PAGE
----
On this day 42 years ago, on August 12, 1981, IBM released the first PC and quickly took over the market. Having the name IBM PC has made a huge impact on the global personal computer market. This computer model was so successful that it created a worldwide craze, inspiring other manufacturers to release devices with similar design and features, called “IBM Compatibles”. The IBM PC specifications became one of the most popular computer design standards worldwide. The most significant competition from incompatible platforms in the 1980s was the Apple Macintosh product line. The vast majority of modern computers are derived from the IBM PC.
In fact, the IBM PC wasn’t the company’s first attempt at creating a compact computer. Earlier in 1975, IBM introduced the IBM 5100 Portable. Despite the “Portable” name, the model was quite large compared to PCs released two years later. Still, it’s much smaller than room-sized computers. The price of the IBM 5100 “PC” is also very high. Depending on the storage capacity, the selling price ranged from $8,975 to $19,975 – very expensive at the time.
In 1980, IBM finally decided to create a real personal computer for both the home and the office. That’s why IBM PC was born in the lab in Boca Raton, Florida, by a team of 12 people led by engineer William C. Lowe. This new computer model has an open architecture, uses non-proprietary hardware and software, and is sold through retail stores. All of that goes against IBM’s business philosophy.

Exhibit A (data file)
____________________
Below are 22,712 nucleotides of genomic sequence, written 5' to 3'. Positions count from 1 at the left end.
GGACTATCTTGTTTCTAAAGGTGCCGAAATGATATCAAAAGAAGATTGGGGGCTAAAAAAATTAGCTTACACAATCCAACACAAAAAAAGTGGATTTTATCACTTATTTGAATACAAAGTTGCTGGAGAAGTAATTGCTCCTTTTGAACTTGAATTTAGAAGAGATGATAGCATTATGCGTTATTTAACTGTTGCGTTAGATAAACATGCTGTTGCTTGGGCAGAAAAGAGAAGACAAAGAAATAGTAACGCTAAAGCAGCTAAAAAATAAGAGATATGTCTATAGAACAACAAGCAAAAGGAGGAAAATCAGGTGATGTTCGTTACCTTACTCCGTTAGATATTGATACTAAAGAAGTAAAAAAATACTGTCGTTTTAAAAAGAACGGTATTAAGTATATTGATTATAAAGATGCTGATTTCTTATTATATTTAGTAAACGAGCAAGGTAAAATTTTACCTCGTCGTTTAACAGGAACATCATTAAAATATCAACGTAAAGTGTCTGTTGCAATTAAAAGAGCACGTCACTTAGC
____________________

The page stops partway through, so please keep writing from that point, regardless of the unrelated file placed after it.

Several CPUs were considered in the IBM PC project, including Texas Instruments’ TMS9900, Motorola 68000, and Intel 8088. The last name chosen was Intel 8088 due to its reasonable price and IBM’s familiarity with the chip. during the design of the previous IBM System/23 Datamaster.
In terms of software, Microsoft’s Bill Gates and Steve Ballmer went to IBM and said that they would create an operating system specifically for the IBM PC. But basically, Microsoft still owns the OS and has the right to license its use to hardware companies other than IBM. To my surprise, IBM accepted this provision. There was only one small problem on Microsoft’s side: they still needed to quickly develop that operating system.
Microsoft decided to buy the QDOS license of Seattle Computer Products for only $50,000. The main developer of that OS, Tim Paterson, left the company to join Microsoft. Over the next few months, Tim and his associates at Microsoft created PC-DOS, the operating system platform that worked with the first IBM PC.
The end result was the IBM PC 5150, which launched for $1,565, including computer, monochrome display, and keyboard. Users can purchase additional options such as a color monitor, printer, floppy drive, etc. Software included in the PC includes the VisiCalc spreadsheet program and the Microsoft Adventure game.
The IBM PC achieved great sales, even at a relatively high price compared to the competition. At one point IBM sold 40,000 PCs in a month. It is estimated that between 50% and 70% of PCs sold in retail stores are purchased by individuals or households. By the end of 1983 IBM had sold more than 750,000 machines, while DEC, one of the competitors that had forced IBM into the market, had sold only 69,000 machines in the same period.